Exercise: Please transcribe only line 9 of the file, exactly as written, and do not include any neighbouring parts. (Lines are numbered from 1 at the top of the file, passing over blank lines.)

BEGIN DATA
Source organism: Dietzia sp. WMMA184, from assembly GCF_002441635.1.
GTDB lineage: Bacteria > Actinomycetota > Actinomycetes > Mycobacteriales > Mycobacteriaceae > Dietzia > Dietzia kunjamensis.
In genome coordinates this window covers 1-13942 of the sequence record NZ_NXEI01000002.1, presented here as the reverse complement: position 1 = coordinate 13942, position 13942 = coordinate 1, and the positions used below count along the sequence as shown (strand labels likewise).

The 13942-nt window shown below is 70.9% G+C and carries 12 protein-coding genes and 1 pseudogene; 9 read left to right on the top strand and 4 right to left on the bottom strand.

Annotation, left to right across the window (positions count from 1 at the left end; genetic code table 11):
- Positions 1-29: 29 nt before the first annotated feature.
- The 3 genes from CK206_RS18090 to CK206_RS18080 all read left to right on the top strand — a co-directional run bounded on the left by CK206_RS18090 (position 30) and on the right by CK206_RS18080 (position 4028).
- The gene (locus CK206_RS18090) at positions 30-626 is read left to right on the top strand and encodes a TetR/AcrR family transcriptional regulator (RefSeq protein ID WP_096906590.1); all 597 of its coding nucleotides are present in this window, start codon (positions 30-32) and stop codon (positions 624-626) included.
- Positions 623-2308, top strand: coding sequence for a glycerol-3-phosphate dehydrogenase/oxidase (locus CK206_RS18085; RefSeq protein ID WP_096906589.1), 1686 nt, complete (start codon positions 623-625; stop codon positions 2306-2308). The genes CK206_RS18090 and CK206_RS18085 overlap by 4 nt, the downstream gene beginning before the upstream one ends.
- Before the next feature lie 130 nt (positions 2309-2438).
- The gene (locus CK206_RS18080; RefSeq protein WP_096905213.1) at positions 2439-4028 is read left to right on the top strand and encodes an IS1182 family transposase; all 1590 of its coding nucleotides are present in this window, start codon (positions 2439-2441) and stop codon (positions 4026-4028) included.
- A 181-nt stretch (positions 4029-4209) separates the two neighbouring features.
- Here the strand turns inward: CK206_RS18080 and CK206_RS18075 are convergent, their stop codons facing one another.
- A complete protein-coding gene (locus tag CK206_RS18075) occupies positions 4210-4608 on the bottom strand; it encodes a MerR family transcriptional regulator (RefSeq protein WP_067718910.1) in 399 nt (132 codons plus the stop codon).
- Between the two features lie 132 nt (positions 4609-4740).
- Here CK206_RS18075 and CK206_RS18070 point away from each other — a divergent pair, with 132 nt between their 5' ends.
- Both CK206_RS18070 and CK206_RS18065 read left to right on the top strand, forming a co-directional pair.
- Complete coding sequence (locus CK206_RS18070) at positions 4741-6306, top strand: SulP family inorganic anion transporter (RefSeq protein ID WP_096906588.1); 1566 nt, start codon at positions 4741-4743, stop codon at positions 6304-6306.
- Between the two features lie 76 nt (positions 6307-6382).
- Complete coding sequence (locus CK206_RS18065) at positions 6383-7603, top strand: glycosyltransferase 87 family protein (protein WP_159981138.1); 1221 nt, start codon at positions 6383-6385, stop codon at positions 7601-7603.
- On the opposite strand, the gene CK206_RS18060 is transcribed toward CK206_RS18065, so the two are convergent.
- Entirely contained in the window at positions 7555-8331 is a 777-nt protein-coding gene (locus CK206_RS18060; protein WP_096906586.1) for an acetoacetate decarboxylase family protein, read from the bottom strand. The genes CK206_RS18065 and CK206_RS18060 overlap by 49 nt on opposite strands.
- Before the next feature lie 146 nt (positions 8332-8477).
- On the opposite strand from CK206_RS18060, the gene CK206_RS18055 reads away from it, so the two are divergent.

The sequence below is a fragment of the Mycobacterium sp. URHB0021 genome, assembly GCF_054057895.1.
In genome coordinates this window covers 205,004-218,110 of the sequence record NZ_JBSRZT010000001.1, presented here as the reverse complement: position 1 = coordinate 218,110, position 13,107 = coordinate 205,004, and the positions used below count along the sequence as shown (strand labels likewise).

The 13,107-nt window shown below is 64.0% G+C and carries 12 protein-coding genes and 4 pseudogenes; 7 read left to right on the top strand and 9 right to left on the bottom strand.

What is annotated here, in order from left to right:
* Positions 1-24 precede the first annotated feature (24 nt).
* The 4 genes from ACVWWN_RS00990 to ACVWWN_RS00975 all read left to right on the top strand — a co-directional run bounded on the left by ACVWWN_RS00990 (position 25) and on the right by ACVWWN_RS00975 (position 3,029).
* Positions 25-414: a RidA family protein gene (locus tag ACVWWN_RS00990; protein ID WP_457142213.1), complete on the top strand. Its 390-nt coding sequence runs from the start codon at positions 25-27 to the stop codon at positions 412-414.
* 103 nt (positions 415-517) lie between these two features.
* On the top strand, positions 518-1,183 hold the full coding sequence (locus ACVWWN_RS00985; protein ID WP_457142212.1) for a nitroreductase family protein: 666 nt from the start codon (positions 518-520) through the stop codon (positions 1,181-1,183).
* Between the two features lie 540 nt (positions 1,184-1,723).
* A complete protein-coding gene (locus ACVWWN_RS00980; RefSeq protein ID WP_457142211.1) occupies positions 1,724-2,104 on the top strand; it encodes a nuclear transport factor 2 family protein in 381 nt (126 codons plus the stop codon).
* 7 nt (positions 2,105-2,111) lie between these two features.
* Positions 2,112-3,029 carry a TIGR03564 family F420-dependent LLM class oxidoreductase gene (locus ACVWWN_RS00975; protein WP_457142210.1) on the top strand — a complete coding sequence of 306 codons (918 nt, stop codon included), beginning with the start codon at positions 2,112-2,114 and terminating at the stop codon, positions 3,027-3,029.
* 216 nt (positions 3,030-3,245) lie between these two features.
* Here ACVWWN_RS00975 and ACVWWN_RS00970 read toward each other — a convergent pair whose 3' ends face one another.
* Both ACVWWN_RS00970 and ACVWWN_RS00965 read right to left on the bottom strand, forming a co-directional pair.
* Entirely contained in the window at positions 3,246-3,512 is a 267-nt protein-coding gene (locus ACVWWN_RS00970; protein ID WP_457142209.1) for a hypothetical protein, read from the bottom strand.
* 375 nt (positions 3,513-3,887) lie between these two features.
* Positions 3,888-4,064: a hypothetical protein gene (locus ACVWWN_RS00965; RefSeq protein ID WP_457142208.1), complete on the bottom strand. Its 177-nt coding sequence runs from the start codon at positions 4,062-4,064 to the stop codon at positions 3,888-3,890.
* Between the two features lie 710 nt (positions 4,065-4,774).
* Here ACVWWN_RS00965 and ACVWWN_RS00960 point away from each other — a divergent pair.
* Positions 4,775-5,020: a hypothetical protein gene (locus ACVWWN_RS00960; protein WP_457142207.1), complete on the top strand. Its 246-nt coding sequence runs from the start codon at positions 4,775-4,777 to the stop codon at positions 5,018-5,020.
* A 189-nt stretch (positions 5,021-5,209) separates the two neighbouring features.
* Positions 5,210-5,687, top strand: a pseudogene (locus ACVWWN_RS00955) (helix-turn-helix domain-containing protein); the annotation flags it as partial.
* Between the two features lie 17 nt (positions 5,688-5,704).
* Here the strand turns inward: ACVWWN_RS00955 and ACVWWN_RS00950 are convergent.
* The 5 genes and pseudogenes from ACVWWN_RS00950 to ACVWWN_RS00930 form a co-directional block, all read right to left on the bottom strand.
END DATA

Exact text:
- Positions 623-2308, top strand: coding sequence for a glycerol-3-phosphate dehydrogenase/oxidase (locus CK206_RS18085; RefSeq protein ID WP_096906589.1), 1686 nt, complete (start codon positions 623-625; stop codon positions 2306-2308). The genes CK206_RS18090 and CK206_RS18085 overlap by 4 nt, the downstream gene beginning before the upstream one ends.